What do salamanders eat?

W e l c o m e   a t   A l e x ' s   s a l a m a n d e r   s h e d     y o u r   s i t e   f o r   s a l a m a n d e r s   ! ! ! ! !

 

 The answer to that question depends of the age of the salamander. How younger the salamander, how smaller the food. In most of the cases the larf eats his own eggchell and lives the first week of micro-organisms called 'infuus' that lives in water what is already in culture (pond water). After a week the larf starts eating small animals, such as little daphnids or cyclopsen. After two weeks they like larger daphnids and after three or four weeks they are large enough for tubifex or red mosquito larvae. After six up to eight weeks they eat the same as the adult animals, only smaller formats.

Adult salamanders at the water stage eat also the aforesaid food animals completed with rainworms, maggots, and mysis.

Adult salamanders at the country stage eat almost everything what crawls and smaller is than themselves, like fruit flies, spiders, rainworms, maggots, springtails, flour maggots and buffaloworms. Also you can offer them red mosquito larvae on a wet tissue.

 

 

  

 

 

 

Housing:

Concerning the housing of a salamander is much to tell. A salamander is not the easiest animal yo keep. The size of the aquarium/terrarium, the lighting, the temperature, the air humidity degree and the country/water proportion all play a role at succeeding your hobby. By salamander type these factors can be very different and therefore essential information is required for the success.

 

 

 

 

 

Buying salamanders:

At buying salamanders you are dependent of the offer of the animal shops/garden centres. That offer consists for 95% of five species, namely: the Axolotl, the Spanish ribbed newt, the Cynops OriŽntalis, the Paramesotriton Hongkongensis and the Pachytriton Labiatum, of which the last three types are sold frequently as Chinese redbelly's. These are practical always caught in the wild in Asia, and live from the moment that they are caught up to the moment that they end up in the animal shop under piteous circumstances. Frequently more dead than living they reach your livingroom and that is a bad start for your new salamander adventure.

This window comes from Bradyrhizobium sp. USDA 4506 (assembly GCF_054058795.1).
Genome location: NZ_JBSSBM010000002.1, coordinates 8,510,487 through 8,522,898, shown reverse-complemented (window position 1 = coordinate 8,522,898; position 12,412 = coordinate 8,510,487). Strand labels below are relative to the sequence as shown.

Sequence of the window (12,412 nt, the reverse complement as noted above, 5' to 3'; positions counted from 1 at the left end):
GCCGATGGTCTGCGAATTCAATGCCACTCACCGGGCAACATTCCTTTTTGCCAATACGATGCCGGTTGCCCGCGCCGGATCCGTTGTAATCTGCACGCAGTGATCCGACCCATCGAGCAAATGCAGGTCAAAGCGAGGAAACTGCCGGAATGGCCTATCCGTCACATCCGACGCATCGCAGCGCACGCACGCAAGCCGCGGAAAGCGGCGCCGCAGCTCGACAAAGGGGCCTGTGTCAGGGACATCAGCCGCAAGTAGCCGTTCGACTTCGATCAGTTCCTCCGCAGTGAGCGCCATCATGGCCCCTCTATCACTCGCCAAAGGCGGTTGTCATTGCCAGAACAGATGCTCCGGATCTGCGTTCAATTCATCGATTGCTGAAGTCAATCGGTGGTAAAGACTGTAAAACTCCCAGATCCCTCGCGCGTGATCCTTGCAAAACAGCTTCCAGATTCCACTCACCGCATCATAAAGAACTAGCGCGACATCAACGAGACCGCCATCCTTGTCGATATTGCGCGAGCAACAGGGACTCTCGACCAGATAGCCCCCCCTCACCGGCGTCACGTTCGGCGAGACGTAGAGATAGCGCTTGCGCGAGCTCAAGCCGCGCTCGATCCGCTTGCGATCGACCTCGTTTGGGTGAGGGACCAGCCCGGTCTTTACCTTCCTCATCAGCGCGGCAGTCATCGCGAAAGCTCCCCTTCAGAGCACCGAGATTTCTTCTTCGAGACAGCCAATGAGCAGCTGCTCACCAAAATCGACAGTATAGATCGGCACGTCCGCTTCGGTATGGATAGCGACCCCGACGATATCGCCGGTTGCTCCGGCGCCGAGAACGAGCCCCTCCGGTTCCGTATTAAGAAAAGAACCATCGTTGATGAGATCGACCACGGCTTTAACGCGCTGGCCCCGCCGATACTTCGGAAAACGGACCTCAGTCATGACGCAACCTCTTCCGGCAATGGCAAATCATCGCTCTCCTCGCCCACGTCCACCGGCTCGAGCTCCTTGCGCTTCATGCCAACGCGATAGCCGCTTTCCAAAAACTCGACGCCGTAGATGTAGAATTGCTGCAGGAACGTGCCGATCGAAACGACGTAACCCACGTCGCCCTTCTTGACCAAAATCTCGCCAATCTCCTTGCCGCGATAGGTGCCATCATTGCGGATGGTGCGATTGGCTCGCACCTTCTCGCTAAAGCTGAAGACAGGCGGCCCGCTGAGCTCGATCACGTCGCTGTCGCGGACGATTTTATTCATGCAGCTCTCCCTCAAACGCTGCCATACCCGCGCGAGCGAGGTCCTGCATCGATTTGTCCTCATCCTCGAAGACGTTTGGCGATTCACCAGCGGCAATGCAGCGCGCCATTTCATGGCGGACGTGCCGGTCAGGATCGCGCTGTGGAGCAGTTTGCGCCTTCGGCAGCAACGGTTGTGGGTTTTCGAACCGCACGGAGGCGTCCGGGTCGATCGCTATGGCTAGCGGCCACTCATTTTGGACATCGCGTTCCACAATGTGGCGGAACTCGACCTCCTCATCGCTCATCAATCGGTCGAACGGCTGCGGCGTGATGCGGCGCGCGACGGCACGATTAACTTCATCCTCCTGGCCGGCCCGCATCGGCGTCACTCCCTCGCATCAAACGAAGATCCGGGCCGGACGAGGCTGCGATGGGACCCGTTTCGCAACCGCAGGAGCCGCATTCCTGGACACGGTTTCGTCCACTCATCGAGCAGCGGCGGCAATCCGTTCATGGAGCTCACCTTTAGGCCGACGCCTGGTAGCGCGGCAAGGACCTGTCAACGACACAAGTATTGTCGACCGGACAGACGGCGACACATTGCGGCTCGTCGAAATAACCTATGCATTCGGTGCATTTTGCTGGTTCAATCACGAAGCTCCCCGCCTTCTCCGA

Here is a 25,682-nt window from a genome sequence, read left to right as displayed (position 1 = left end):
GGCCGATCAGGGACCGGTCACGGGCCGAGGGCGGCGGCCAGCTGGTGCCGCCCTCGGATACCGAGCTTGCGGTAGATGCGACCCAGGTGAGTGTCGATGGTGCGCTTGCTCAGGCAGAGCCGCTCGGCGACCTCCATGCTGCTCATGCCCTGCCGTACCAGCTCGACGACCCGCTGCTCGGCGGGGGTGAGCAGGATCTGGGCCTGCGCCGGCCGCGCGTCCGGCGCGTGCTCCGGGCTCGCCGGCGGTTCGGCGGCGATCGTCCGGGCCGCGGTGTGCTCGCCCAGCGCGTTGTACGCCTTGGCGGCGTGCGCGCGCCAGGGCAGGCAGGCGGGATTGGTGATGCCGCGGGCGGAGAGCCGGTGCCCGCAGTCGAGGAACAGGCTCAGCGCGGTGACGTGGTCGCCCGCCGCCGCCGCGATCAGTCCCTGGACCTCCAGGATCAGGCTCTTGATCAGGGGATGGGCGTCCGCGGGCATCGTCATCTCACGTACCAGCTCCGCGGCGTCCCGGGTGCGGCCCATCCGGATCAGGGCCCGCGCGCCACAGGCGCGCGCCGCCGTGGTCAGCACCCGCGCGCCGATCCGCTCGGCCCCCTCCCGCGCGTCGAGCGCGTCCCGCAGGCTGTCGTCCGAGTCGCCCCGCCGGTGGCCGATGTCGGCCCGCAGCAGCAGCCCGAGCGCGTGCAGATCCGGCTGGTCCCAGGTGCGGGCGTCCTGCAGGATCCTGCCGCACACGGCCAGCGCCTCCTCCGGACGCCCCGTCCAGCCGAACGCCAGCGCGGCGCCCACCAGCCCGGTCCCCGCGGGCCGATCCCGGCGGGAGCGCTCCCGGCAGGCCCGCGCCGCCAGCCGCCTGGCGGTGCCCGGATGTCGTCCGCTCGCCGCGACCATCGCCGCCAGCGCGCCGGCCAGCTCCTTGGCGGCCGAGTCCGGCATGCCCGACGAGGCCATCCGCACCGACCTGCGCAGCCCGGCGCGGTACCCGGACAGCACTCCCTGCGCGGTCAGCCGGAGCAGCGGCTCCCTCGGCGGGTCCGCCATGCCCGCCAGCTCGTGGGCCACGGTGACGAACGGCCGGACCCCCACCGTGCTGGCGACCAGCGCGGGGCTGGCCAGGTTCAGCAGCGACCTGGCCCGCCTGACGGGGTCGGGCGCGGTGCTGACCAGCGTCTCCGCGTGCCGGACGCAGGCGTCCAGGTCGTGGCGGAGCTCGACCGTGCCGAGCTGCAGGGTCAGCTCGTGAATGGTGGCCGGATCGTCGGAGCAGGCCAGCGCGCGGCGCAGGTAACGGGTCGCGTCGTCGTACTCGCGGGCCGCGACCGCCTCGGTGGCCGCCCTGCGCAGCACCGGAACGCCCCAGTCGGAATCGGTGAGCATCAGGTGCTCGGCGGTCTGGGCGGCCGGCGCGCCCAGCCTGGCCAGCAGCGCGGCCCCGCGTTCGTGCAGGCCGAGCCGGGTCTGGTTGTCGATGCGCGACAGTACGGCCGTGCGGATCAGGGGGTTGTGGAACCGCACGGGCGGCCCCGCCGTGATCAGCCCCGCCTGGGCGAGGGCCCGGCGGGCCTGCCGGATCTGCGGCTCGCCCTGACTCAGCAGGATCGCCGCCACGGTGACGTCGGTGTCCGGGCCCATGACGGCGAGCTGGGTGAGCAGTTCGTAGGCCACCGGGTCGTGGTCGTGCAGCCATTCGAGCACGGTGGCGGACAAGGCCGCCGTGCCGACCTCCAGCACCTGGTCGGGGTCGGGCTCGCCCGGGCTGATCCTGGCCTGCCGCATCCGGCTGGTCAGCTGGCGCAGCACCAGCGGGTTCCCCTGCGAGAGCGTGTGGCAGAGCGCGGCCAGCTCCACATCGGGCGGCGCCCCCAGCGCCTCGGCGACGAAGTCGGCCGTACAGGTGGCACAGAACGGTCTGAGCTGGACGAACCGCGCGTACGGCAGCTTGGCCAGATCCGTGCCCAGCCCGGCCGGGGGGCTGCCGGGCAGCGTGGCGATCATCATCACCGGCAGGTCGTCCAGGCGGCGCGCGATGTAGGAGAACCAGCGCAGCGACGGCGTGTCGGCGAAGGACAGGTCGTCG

My advise is:

 

search for information about the housing for each salamander type. There are a lot of salamander websites with much information on specific types. Also you can ask questions on forums and newsgroups.

Check your purchase!A healthy salamander will always turn immediately, after you have laid him on its back. When he doesn't do that, he is not healthy. Look also to asperities on its skin. Does he have strange white spots? Does he still have all its toes? Does the salamander react alert? Look to the complete condition of the salamander.

 

If you intend to buy salamanders, I advise to surf on internet first. By dozens of breeders in the Netherlands and Belgium there are raised firstclass newts. These animals are in general much healthier than newts who are caught in the wild. Also in moral perspective these breeded newts are prefered above the animals that are caught in the wild.

Click here for a list of the legislation concerning salamanders.

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